Tuesday, January 18, 2011

Today We Remember Chief Peter Gancy, FDNY

Today we remember Chief Peter Ganci, FDNY, who died on September 11, 2001.

A 33-year department veteran, Chief Ganci managed all uniformed personnel, and was also responsible for the Bureau of Emergency Medical Services. He rose to lieutenant in 1977, captain in 1983 and battalion chief in 1987, and was promoted to deputy chief in 1993, when he was working in the Bedford-Stuyvesant neighborhood of Brooklyn. 

In 1997 Chief Ganci was appointed chief of operations, the second highest uniformed position in the Fire Department. In 1999, he was named acting chief. 

The thing about Peter Ganci was, he didn't flaunt it. He was just a regular guy living with his family on Long Island, so at peace with himself that if you asked him what he did for a living, he would just say, "I'm a fireman in the city." 

"He would never say that he was the highest-ranking uniformed officer in the department," said Fire Marshal Steven Mosiello, his longtime friend and executive assistant.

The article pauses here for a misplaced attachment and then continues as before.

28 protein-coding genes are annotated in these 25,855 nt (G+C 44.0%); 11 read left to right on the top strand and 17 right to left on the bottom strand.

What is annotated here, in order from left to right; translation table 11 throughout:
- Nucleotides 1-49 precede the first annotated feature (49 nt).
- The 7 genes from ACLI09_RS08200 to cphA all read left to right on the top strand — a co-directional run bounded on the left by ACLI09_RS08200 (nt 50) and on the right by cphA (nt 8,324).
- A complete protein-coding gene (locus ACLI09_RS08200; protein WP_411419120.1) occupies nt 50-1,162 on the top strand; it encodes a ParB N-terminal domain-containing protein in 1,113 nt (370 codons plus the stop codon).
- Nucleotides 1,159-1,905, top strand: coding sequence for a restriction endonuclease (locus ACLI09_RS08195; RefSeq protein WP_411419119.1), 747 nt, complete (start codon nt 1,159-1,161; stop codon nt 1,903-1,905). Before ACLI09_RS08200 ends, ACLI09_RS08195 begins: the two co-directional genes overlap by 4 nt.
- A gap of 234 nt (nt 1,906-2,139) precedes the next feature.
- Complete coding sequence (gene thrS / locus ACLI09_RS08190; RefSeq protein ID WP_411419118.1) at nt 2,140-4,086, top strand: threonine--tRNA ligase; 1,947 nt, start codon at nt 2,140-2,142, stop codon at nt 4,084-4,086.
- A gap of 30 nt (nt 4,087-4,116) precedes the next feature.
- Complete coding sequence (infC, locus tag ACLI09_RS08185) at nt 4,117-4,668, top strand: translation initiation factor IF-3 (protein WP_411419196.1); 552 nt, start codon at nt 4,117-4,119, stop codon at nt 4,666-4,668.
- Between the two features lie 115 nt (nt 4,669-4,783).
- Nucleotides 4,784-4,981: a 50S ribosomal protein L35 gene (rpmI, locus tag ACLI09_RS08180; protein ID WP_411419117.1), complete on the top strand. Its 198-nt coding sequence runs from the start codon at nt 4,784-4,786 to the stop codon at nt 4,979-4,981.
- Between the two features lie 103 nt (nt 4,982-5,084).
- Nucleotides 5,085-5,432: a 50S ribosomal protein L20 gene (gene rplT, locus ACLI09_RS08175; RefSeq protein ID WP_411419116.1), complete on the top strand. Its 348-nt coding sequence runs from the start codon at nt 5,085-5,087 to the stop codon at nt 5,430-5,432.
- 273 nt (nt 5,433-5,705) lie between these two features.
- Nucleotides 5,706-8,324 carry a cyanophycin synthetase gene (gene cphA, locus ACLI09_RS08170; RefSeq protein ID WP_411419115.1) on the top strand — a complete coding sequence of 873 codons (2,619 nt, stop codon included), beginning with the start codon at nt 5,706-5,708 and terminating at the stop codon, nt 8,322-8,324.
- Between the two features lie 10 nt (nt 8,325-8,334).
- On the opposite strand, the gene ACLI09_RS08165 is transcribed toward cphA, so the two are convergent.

Most of the time, Pete Ganci, who was 54, was that regular guy down the street who happened to be a decorated hero and boss: the guy who loved to laugh, golf, go clamming in Great South Bay. On Deputy Fire Commissioner Lynn Tierney's desk is a photograph of him in formal uniform — five stars on his collar and all — and a pink headband that says "Happy Birthday." The photograph's meaning is simple, she said: "He was man enough to wear a pink headband that said `Happy Birthday.'" 

Then there were those times when Pete Ganci was Chief Ganci, as on that last morning. In the eerie calm between the collapse of the two towers, Deputy Fire Commissioner Michael Regan recalled, "Pete Ganci directed every civilian and every firefighter to go north. He went south."

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